Local public audit: expectations gap
Trust and confidence in public spending can only be enhanced by building a framework of accountability, transparency, governance and ethics. Ultimately the responsibility for government spending rests with the government departments which delegate responsibility for local spending down to local public bodies. It is therefore important for local public bodies to demonstrate to the public that this money has been spent efficiently and effectively.
One way that the public builds this trust is knowing that there is an external audit carried out of each local public body and that the audit opinion provides assurance that the information in the financial statements shows a true and fair view of how that money has been raised and spent. The strength of the arrangements in England is that local public audit has a wider scope and local public auditors have wider reporting powers. However, there are potential areas of improvement that need to be considered for the new local public audit regime to be fully effective.
The role of auditors is therefore important. However, this role is often misunderstood and different stakeholders have differing expectations of what an audit is and what the auditors should do, which often creates an audit expectations gap.
In this paper, we:
- outline how the role of local public auditors in England has changed after the 2010 policy changes implemented by the government;
- capture the issues that local public bodies in England are facing in the current economic climate against a backdrop of financial instability, increasing demands for services from an ageing and increasing population, complex structures (both organisational and financial) and weaknesses of effective accountability and governance structures; and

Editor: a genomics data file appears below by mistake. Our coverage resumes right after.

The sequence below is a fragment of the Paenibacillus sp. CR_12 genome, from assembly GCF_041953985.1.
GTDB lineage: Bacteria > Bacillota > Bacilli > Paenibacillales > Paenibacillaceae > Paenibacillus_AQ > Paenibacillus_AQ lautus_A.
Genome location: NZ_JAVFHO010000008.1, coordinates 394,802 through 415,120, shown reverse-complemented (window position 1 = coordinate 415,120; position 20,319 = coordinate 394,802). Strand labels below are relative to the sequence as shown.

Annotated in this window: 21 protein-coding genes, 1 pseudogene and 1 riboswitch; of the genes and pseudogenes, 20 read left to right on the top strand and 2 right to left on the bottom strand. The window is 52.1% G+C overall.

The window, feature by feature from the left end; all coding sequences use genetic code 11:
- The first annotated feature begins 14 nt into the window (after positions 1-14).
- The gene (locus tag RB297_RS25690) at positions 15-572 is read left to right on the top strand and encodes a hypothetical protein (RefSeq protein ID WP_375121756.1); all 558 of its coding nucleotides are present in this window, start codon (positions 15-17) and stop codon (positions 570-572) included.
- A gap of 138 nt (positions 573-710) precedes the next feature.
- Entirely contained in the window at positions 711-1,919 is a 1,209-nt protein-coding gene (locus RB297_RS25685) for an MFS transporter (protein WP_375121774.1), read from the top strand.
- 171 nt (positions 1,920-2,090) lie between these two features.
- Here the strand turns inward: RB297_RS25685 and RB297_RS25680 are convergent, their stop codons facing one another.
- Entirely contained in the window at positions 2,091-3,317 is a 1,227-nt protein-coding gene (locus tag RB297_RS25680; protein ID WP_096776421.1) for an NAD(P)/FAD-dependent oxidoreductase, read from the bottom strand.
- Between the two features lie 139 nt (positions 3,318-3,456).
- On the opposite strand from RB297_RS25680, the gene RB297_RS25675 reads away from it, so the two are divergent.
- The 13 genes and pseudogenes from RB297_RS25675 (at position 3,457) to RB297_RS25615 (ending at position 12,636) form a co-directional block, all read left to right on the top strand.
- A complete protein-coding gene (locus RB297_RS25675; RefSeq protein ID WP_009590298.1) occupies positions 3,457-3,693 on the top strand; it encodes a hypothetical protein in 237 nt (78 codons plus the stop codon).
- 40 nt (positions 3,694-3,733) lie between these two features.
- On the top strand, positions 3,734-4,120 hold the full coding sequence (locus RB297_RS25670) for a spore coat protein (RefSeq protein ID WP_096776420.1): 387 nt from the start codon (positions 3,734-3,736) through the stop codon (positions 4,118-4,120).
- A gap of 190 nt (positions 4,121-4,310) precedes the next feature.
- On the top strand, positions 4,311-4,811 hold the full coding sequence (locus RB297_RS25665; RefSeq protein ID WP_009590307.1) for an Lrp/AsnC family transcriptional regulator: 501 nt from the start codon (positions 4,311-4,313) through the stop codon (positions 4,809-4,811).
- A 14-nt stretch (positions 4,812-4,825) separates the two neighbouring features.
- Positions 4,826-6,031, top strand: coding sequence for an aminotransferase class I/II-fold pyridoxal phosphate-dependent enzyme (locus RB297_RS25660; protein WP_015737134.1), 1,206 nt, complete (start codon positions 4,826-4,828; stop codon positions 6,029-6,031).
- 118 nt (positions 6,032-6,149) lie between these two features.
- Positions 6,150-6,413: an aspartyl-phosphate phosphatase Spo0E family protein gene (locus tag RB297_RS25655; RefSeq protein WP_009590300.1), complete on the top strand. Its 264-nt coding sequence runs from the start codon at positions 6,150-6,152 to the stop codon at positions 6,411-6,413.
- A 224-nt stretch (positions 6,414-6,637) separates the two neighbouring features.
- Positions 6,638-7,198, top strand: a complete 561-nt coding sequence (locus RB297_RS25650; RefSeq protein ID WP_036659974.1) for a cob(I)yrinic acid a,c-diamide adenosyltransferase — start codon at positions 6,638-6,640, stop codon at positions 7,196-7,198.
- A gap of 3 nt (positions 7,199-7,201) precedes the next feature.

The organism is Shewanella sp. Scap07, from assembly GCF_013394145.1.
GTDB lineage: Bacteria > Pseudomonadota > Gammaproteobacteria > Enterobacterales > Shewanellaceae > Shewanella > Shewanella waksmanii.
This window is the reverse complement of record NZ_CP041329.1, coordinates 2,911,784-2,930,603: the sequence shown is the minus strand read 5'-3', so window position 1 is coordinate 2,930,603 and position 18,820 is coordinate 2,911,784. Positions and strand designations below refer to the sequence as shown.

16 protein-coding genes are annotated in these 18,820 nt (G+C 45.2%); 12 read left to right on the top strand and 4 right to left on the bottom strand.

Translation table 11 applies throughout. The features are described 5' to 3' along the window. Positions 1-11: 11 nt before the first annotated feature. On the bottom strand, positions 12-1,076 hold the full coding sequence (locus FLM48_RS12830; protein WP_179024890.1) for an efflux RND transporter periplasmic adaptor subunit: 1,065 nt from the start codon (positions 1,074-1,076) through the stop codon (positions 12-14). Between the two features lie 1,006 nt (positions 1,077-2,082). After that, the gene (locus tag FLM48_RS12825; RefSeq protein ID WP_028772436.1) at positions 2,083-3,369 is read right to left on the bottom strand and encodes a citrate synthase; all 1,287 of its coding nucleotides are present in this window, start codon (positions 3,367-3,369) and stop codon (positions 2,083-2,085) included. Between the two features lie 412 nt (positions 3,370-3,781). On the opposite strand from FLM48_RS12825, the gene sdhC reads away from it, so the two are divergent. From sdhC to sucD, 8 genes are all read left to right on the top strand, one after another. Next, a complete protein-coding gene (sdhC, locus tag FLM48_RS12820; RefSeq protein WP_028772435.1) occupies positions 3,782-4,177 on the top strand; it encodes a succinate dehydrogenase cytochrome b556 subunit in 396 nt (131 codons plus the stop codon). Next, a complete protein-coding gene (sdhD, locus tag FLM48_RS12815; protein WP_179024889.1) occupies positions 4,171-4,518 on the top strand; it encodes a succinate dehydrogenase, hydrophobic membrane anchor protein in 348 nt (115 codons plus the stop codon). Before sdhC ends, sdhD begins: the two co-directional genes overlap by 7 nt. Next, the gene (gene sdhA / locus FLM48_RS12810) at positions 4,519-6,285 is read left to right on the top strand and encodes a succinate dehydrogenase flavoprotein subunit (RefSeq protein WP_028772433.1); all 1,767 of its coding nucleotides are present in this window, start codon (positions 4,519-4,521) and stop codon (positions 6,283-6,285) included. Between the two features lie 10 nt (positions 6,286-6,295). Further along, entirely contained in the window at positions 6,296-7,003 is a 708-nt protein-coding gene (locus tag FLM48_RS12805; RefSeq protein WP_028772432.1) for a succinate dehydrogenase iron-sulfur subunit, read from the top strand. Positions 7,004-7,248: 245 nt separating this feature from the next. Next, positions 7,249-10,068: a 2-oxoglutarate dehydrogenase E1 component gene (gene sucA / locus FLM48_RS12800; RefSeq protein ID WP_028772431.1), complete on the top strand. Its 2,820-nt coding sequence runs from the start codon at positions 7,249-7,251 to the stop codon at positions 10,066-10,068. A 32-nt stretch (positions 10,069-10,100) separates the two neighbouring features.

- offer solutions to some of the key the issues and concerns raised by those that have an interest in the audit of local public bodies.
Some of the solutions identified in the paper are slightly radical and require all stakeholders to disregard some of their long-held assumptions to work together to achieve the required outcomes. Falling back on old ways of doing something, and indeed hiding behind legislative, regulatory or international standards may prove to be restrictive and hinder progress of the audit profession. There are clearly concerns and challenges. To overcome these, innovative solutions are needed.
The findings in this paper will feed into a wider debate on the role of the auditor and the audit expectations gap in the private sector. While private sector auditors are under intense scrutiny, local public auditors have similar issues to address, albeit with wider responsibilities and powers in relation to public money.